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Herb Garret sounds like it should be a band leader (perhaps of a similar vintage to the chap pictured below). In fact, the Herb Garret acts as a kind of anteroom to the Old Operating Theatre, perched in the roof of the baroque St Thomas’ church in London’s Southwark. The Operating Theatre is probably the main visitor magnet, but there’s actually much more to linger over in the Herb Garret.
It is thought that the garret was used as an apothecary store, or possibly a place to dry herbs, but the evidence seems to be limited to a few withered old poppy heads found in the rafters. What the owners/managers of the museum appear to have done is to procure as many genuine medical artefacts as possible, as well as others of a dodgier heritage, and cram them into the space between the floorboards and ceiling. The result is a joyously eclectic mix of ‘medical’ paraphernalia that fascinates, amuses and horrifies – in equal proportions.
Some of this stuff is as far from modern medicine as you can imagine. Amongst other things, there is a ‘cabinet of curiosities’, which includes cures and treatments from the animal kingdom – such as deer horn, which is allegedly an aphrodisiac (I find drinking beer invariably makes the opposite sex look more attractive, if that’s any help). There are bunches of herbs, mortars and pestles, jars that once contained tinctures of this and that, a whiff of chloroform and ether, rats tails, a spoonful of sugar… (I might have made some of that up). In the middle of the floor is an old operating chair that looks as though it has escaped from Dr Frankenstein’s laboratory. There are cases of hideous-looking medical instruments, gleaming and, to those who have even just a little imagination, eye-watering. But my own damp eye was drawn to “A treatment for venereal disease”, called Snailwater – a recipe by Dr Richard Mead, physician at St Thomas’ Hospital 1703-1715.
“Take Garden Snails cleaned and bruised 6 Gallons.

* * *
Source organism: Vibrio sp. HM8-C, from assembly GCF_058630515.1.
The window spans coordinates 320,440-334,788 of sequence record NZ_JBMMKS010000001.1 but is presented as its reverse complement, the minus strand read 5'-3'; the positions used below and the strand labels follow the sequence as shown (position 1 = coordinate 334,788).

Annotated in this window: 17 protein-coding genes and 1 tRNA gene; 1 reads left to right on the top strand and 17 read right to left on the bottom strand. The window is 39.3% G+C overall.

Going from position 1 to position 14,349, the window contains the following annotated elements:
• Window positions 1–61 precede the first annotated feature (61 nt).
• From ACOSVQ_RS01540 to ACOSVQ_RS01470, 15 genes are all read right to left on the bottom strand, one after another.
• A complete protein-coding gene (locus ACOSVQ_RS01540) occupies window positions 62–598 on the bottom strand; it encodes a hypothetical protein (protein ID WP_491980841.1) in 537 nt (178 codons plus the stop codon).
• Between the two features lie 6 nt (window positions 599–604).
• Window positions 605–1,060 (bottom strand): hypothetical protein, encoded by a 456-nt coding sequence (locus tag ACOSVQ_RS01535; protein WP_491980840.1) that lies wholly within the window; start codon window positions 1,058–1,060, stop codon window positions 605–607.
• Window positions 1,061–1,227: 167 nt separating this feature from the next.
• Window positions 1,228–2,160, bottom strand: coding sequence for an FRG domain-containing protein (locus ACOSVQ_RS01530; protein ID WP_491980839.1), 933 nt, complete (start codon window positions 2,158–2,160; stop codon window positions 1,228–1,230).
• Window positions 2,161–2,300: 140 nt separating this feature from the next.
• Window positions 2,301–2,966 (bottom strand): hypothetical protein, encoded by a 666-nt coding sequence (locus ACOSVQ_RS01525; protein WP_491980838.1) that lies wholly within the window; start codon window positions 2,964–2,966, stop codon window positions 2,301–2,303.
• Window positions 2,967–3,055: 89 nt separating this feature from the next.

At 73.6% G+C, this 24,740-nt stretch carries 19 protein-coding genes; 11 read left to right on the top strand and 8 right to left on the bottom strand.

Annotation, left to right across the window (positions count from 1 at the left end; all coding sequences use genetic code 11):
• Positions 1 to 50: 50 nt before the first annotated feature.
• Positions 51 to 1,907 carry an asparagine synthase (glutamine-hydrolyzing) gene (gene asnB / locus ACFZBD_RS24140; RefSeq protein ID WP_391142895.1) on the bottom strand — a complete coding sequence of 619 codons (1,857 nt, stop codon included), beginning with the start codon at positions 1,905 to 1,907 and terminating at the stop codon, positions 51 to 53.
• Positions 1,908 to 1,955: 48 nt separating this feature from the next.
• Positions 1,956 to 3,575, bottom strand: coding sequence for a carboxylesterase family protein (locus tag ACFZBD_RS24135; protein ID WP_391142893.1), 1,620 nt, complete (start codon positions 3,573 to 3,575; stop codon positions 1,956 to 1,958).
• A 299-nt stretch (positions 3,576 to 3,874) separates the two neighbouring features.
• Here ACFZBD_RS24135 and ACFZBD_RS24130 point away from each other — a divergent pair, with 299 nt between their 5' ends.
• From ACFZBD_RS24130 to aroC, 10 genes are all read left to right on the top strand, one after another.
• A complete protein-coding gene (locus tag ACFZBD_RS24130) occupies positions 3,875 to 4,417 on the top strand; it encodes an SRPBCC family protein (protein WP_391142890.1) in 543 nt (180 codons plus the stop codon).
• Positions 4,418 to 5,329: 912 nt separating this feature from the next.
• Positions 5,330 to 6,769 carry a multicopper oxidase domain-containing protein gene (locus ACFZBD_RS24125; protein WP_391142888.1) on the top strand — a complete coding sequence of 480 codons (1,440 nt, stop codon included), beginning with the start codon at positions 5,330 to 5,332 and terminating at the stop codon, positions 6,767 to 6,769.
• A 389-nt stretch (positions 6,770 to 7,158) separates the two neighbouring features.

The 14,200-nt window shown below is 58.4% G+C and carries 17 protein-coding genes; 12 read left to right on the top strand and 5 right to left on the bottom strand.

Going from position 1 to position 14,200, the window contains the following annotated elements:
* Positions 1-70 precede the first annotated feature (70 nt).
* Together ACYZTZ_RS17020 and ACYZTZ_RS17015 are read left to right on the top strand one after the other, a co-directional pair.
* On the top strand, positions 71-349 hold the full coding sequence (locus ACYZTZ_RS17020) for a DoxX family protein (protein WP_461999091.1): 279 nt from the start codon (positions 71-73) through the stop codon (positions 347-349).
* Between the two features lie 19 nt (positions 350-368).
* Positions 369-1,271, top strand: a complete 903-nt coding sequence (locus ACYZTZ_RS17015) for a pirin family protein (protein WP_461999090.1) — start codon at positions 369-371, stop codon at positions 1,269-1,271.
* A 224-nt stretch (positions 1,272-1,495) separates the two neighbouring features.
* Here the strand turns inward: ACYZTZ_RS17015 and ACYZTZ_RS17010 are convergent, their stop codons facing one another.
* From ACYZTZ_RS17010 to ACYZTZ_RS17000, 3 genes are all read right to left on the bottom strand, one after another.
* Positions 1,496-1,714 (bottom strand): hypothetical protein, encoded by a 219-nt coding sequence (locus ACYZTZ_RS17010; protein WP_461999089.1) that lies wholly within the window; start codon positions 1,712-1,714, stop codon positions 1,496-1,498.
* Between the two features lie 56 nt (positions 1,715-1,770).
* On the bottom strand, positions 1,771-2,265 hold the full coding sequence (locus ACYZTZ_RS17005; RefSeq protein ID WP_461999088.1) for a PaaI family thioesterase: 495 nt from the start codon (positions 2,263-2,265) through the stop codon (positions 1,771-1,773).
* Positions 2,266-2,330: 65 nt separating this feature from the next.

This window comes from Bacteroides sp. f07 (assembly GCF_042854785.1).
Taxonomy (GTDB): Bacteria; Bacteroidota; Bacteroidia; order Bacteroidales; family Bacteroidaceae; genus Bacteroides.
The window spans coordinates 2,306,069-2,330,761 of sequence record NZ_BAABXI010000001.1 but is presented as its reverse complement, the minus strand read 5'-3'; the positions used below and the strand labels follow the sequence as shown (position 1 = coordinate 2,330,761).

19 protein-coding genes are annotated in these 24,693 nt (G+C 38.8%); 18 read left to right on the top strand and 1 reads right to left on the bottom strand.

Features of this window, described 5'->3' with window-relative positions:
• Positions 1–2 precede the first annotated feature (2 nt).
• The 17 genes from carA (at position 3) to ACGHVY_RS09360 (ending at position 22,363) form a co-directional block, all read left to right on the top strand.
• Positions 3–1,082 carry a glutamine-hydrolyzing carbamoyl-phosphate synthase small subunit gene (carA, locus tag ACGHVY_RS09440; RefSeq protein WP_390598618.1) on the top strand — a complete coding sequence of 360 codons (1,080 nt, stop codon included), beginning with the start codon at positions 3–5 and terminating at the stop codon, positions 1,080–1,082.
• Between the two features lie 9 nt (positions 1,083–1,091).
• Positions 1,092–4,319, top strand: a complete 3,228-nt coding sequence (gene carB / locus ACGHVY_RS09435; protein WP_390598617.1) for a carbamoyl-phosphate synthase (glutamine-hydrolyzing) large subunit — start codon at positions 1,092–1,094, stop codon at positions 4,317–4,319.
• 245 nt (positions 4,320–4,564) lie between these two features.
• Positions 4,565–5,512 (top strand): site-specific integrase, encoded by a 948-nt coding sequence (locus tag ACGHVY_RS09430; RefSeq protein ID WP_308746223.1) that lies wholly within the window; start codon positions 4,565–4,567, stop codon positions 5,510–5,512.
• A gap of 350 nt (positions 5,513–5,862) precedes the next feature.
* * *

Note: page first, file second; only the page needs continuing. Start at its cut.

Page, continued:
Earthworms washed and bruised 3 Gallons.
Of common Wormwood, Ground-Ivy and Carduus
Each one pound and a half.
Penniroyal, Juniper-berries, Fennelseeds, Aniseeds,
Each half a Pound.
Cloves and cubebs bruised, each 3 ounces,
Spirit of Wine, and Springwater, each of 8 gallons:
Digest them together for the space of 24 Hours.
And then draw it off in a common Alembick.”
No one is suggesting for one minute that my reader has any need for this treatment; but the recipe might come in handy if you notice anyone nearby at risk of going off the rails. They’d certainly be more careful in future, wouldn’t they? Mind you, a cold bath when danger presents itself would undoubtedly be easier, and cheaper. Some of those ingredients look fairly expensive to me – the local witch tells me that the price of snails (and bat wings) has rocketed recently. And you’d need a very large saucepan – maybe a cauldron – there’s more than 25 gallons volume in this recipe. Perhaps Dr Mead intended to treat the entire Royal Navy of the time. He also doesn’t say how the treatment is administered; do you drink it – or rub it in?
Carduus – is a type of plant, probably a thistle;
Penniroyal – also a plant, a bit like mint, with various medicinal properties claimed for it. The oil is highly poisonous;
Cubeb – a plant from the Far East with alleged medicinal properties, including antiseptic. The recipe might refer to seeds;
Spirit of wine – distilled alcohol, probably brandy (8 gallons – good grief!!);
Alembic – a type of still.
You’ll just need to visit the Old Operating Theatre and Herb Garret for more ideas.